I never thought I'd be a co-sleeper. In fact, I didn't know it even had a name. I'm pretty sure I used to be one of those childless people who are shocked -- SHOCKED! -- to hear that people sleep with their babies.
Then HellBoy arrived.
At first he was all AngelBaby. I had him in a little sidecar bassinet, which worked well enough. He slept a couple-three hours at a time, woke to nurse, and went back to sleep. He was so light (5lbs 14oz at birth) that it was nothing to pop him in and out. Plus, I needed to arrange myself elaborately with the nursing pillow, the glass of water, etc., etc., so there was no chance I could sleep through it.
Then he got a couple weeks older, and started to protest at being put back in the bassinet. But I was terrified that I would smother him if I kept him in bed. So I just nursed him more often. And got more and more sleep deprived.
Finally I did it -- I let him stay next to me (with a roll guard to help prevent smothering). And he was soooo happy. And I got sooooo much more sleep. But I felt sooooo embarrassed about it. So I did what I usually do when I feel uneasy: I studied the issue. I learned that this had a name, and fierce proponents and opponents, and some (crappy) data -- but basically that it was a perfectly reasonable option. Meanwhile, I got addicted to the extra sleep, and to the nice feeling of a cuddly baby in bed. TrophyHusband was perfectly happy to have the baby there, so that wasn't an issue.
Then we learned how to nurse lying down, and it was all over. NO WAKING UP TO FEED THE BABY. SLEEP!!! I was the best-rested new mother on the planet. But oh, the reactions from other people. The horror -- the horror! It was actually kind of fun to taunt people with it. I took the baby in to work to show him off, and the first question everybody asked was, "How's he sleeping?" To which I would reply, "Oh, he sleeps great. Just wakes up to eat and goes back to sleep ..." at which point the listener would be smiling happily, until I added, "... of course, he sleeps with us." Three-quarters of the time the smile would morph into a look of alarm. "Oh, you can't do that!" was the typical response. "Why not?" I'd ask. "Because ... because ... eventually he's going to have to learn to sleep by himself!" was the best that anyone could come up with. OK -- so he can learn now, or he can learn later. I pick later.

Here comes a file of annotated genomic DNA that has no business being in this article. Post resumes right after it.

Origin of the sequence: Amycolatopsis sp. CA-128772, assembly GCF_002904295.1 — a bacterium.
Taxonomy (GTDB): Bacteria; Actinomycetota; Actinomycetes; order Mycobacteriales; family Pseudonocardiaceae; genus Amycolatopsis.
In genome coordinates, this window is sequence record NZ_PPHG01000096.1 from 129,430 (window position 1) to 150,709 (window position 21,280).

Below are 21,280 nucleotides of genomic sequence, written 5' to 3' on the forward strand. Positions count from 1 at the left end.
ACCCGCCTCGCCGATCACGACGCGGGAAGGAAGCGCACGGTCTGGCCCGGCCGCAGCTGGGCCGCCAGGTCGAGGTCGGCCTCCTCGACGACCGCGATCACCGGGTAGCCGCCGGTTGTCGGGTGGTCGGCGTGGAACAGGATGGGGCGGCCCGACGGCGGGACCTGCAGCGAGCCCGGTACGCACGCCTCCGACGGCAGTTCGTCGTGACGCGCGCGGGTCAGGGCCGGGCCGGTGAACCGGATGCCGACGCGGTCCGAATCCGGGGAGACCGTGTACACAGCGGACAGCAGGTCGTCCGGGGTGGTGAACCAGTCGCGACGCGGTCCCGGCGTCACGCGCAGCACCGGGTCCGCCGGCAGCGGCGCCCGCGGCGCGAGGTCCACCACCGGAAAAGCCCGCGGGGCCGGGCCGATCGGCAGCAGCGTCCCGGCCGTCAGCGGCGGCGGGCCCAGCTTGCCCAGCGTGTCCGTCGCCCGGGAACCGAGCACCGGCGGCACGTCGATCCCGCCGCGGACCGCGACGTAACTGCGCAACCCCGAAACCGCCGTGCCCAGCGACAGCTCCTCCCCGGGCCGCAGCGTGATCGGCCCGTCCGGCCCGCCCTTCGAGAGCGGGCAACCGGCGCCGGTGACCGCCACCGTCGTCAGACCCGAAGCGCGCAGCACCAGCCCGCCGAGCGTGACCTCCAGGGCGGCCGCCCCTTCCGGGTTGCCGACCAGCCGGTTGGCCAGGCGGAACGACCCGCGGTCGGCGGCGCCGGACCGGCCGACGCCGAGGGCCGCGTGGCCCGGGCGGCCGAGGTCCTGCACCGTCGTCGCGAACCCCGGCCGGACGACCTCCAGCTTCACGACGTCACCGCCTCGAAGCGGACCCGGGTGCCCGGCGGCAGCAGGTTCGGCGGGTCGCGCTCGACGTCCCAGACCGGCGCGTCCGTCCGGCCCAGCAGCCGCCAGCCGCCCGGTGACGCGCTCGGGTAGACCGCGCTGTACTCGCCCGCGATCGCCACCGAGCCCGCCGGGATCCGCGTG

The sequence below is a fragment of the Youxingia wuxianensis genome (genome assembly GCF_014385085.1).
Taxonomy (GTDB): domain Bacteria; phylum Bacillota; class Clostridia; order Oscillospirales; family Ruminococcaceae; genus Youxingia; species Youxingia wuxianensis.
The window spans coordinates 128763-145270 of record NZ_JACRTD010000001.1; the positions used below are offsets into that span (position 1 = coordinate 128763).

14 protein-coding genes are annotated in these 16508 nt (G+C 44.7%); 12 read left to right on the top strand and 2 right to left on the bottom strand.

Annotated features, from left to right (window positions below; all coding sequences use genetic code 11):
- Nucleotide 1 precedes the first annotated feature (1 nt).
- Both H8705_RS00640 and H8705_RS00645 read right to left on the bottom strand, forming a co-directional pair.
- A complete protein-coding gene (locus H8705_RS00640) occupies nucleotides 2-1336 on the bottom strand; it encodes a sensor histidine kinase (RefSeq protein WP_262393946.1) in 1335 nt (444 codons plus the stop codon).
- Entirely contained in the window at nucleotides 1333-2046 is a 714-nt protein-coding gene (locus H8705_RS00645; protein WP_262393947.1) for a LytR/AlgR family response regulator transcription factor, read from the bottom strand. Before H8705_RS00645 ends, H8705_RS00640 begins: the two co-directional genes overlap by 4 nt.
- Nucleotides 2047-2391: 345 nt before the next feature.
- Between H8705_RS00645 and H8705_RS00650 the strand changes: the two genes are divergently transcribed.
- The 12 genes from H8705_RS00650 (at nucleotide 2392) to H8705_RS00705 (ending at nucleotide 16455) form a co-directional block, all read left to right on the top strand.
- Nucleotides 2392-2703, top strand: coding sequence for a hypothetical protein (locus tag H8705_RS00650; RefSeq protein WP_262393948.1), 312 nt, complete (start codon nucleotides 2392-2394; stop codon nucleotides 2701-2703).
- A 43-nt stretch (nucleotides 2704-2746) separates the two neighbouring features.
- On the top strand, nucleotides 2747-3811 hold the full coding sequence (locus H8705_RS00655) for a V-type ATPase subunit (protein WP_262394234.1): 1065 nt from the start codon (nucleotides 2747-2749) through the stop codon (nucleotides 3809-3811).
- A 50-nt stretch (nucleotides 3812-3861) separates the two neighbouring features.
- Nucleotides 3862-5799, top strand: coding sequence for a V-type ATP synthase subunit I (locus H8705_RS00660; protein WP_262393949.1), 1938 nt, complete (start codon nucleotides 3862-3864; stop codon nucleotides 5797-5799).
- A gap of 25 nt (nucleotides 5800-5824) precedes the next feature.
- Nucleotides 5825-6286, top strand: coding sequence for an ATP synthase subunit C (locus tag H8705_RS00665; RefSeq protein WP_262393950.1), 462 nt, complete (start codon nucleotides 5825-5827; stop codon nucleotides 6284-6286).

But I still felt strangely ashamed. I'm still not sure why -- perhaps because I was taking the easy way out. But it just felt so right for us. Plus, our two enormous cats slept with us every night, and it seemed absurd to kick the baby out of bed and then turn around and invite the cats up.
Finally one night I sat up and said, "We're getting a king-sized bed." TrophyHusband immediately recognized this as a turning point, because up until then I had always viewed king beds as an outrageous excess. No one needs that much room! Which is kind of funny, because I really need my space in bed -- I'm always shooing TH, aka CuddleMonkey, away from me.
So now here we are, over a year later. Our typical routine is that around 8:15 pm I sit and nurse AngelBaby until he rolls over and falls asleep, then I put him in his crib. TH and I get to have the bed to ourselves (plus a cat or two) until about 1 am, when the baby wakes up and hollers, at which point TH fetches him into bed. Then we all sleep happily until about 5, when the baby wakes up to nurse a little more. Usually after that he sleeps till 7 or 8. And we all feel pretty rested most of the time.
Does AngelBaby need this, or do we? I think it's both. He's an intense baby; he never fusses, he becomes apoplectic. So we have to choose our battles. But also, we work full time; I feel comfortable having him in daycare, but when I'm with him, I want to be really with him. And he's not a cuddly baby most of the time, so it's gratifying to have our fill of snuggling, even if it's while he's asleep.
Works for us.